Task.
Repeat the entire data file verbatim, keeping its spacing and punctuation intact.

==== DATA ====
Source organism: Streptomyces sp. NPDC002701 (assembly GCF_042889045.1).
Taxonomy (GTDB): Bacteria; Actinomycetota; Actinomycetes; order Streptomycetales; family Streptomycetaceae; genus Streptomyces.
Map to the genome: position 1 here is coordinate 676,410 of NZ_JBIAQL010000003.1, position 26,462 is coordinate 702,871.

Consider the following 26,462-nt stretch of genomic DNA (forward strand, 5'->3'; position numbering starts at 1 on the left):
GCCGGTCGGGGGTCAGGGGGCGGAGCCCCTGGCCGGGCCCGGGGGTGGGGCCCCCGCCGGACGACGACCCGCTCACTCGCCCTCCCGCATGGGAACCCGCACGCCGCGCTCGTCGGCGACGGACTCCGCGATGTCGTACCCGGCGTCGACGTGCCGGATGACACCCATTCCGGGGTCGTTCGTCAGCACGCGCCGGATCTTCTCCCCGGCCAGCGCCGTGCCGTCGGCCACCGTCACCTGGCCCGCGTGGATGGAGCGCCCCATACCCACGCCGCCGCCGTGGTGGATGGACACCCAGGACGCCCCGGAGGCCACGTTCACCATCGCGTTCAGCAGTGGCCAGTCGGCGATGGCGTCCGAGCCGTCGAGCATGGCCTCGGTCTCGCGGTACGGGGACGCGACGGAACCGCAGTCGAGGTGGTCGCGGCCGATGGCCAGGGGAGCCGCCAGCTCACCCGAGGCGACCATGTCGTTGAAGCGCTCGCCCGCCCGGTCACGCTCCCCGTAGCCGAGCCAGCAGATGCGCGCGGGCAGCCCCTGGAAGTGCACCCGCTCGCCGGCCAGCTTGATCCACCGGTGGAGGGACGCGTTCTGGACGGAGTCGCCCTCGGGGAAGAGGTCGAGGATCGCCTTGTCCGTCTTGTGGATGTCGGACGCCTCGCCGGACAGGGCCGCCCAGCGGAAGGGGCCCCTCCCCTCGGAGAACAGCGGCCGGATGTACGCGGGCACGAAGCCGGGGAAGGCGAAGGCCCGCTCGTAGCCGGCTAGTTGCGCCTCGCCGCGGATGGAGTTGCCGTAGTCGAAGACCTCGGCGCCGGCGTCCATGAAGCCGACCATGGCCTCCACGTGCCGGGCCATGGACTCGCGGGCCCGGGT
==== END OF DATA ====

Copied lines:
Source organism: Streptomyces sp. NPDC002701 (assembly GCF_042889045.1).
Taxonomy (GTDB): Bacteria; Actinomycetota; Actinomycetes; order Streptomycetales; family Streptomycetaceae; genus Streptomyces.
Map to the genome: position 1 here is coordinate 676,410 of NZ_JBIAQL010000003.1, position 26,462 is coordinate 702,871.

Consider the following 26,462-nt stretch of genomic DNA (forward strand, 5'->3'; position numbering starts at 1 on the left):
GCCGGTCGGGGGTCAGGGGGCGGAGCCCCTGGCCGGGCCCGGGGGTGGGGCCCCCGCCGGACGACGACCCGCTCACTCGCCCTCCCGCATGGGAACCCGCACGCCGCGCTCGTCGGCGACGGACTCCGCGATGTCGTACCCGGCGTCGACGTGCCGGATGACACCCATTCCGGGGTCGTTCGTCAGCACGCGCCGGATCTTCTCCCCGGCCAGCGCCGTGCCGTCGGCCACCGTCACCTGGCCCGCGTGGATGGAGCGCCCCATACCCACGCCGCCGCCGTGGTGGATGGACACCCAGGACGCCCCGGAGGCCACGTTCACCATCGCGTTCAGCAGTGGCCAGTCGGCGATGGCGTCCGAGCCGTCGAGCATGGCCTCGGTCTCGCGGTACGGGGACGCGACGGAACCGCAGTCGAGGTGGTCGCGGCCGATGGCCAGGGGAGCCGCCAGCTCACCCGAGGCGACCATGTCGTTGAAGCGCTCGCCCGCCCGGTCACGCTCCCCGTAGCCGAGCCAGCAGATGCGCGCGGGCAGCCCCTGGAAGTGCACCCGCTCGCCGGCCAGCTTGATCCACCGGTGGAGGGACGCGTTCTGGACGGAGTCGCCCTCGGGGAAGAGGTCGAGGATCGCCTTGTCCGTCTTGTGGATGTCGGACGCCTCGCCGGACAGGGCCGCCCAGCGGAAGGGGCCCCTCCCCTCGGAGAACAGCGGCCGGATGTACGCGGGCACGAAGCCGGGGAAGGCGAAGGCCCGCTCGTAGCCGGCTAGTTGCGCCTCGCCGCGGATGGAGTTGCCGTAGTCGAAGACCTCGGCGCCGGCGTCCATGAAGCCGACCATGGCCTCCACGTGCCGGGCCATGGACTCGCGGGCCCGGGT